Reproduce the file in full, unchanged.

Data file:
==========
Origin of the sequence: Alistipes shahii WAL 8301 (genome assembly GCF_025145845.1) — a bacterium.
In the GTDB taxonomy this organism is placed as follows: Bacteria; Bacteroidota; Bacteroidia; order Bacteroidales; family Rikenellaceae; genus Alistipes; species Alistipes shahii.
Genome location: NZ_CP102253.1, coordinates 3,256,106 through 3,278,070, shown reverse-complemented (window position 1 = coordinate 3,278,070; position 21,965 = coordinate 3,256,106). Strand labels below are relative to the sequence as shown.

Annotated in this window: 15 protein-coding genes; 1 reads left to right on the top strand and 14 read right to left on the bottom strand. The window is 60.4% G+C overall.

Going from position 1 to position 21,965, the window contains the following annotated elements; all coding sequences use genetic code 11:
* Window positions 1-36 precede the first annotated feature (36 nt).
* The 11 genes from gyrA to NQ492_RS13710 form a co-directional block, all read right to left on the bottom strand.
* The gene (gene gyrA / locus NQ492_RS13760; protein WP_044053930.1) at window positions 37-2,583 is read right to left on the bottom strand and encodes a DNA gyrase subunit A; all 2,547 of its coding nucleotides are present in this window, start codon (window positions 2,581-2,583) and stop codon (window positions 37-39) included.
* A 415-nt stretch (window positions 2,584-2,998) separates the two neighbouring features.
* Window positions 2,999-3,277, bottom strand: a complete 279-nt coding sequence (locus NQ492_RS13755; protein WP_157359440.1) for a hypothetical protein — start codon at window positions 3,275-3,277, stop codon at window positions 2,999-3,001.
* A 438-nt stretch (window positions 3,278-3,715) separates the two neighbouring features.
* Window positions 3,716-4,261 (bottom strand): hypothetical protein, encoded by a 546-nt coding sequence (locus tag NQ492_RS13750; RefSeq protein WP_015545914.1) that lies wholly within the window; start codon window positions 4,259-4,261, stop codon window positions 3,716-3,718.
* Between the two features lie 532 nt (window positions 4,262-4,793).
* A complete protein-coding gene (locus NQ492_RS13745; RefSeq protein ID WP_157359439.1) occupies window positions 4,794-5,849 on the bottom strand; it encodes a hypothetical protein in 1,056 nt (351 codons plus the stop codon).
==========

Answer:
Origin of the sequence: Alistipes shahii WAL 8301 (genome assembly GCF_025145845.1) — a bacterium.
In the GTDB taxonomy this organism is placed as follows: Bacteria; Bacteroidota; Bacteroidia; order Bacteroidales; family Rikenellaceae; genus Alistipes; species Alistipes shahii.
Genome location: NZ_CP102253.1, coordinates 3,256,106 through 3,278,070, shown reverse-complemented (window position 1 = coordinate 3,278,070; position 21,965 = coordinate 3,256,106). Strand labels below are relative to the sequence as shown.

Annotated in this window: 15 protein-coding genes; 1 reads left to right on the top strand and 14 read right to left on the bottom strand. The window is 60.4% G+C overall.

Going from position 1 to position 21,965, the window contains the following annotated elements; all coding sequences use genetic code 11:
* Window positions 1-36 precede the first annotated feature (36 nt).
* The 11 genes from gyrA to NQ492_RS13710 form a co-directional block, all read right to left on the bottom strand.
* The gene (gene gyrA / locus NQ492_RS13760; protein WP_044053930.1) at window positions 37-2,583 is read right to left on the bottom strand and encodes a DNA gyrase subunit A; all 2,547 of its coding nucleotides are present in this window, start codon (window positions 2,581-2,583) and stop codon (window positions 37-39) included.
* A 415-nt stretch (window positions 2,584-2,998) separates the two neighbouring features.
* Window positions 2,999-3,277, bottom strand: a complete 279-nt coding sequence (locus NQ492_RS13755; protein WP_157359440.1) for a hypothetical protein — start codon at window positions 3,275-3,277, stop codon at window positions 2,999-3,001.
* A 438-nt stretch (window positions 3,278-3,715) separates the two neighbouring features.
* Window positions 3,716-4,261 (bottom strand): hypothetical protein, encoded by a 546-nt coding sequence (locus tag NQ492_RS13750; RefSeq protein WP_015545914.1) that lies wholly within the window; start codon window positions 4,259-4,261, stop codon window positions 3,716-3,718.
* Between the two features lie 532 nt (window positions 4,262-4,793).
* A complete protein-coding gene (locus NQ492_RS13745; RefSeq protein ID WP_157359439.1) occupies window positions 4,794-5,849 on the bottom strand; it encodes a hypothetical protein in 1,056 nt (351 codons plus the stop codon).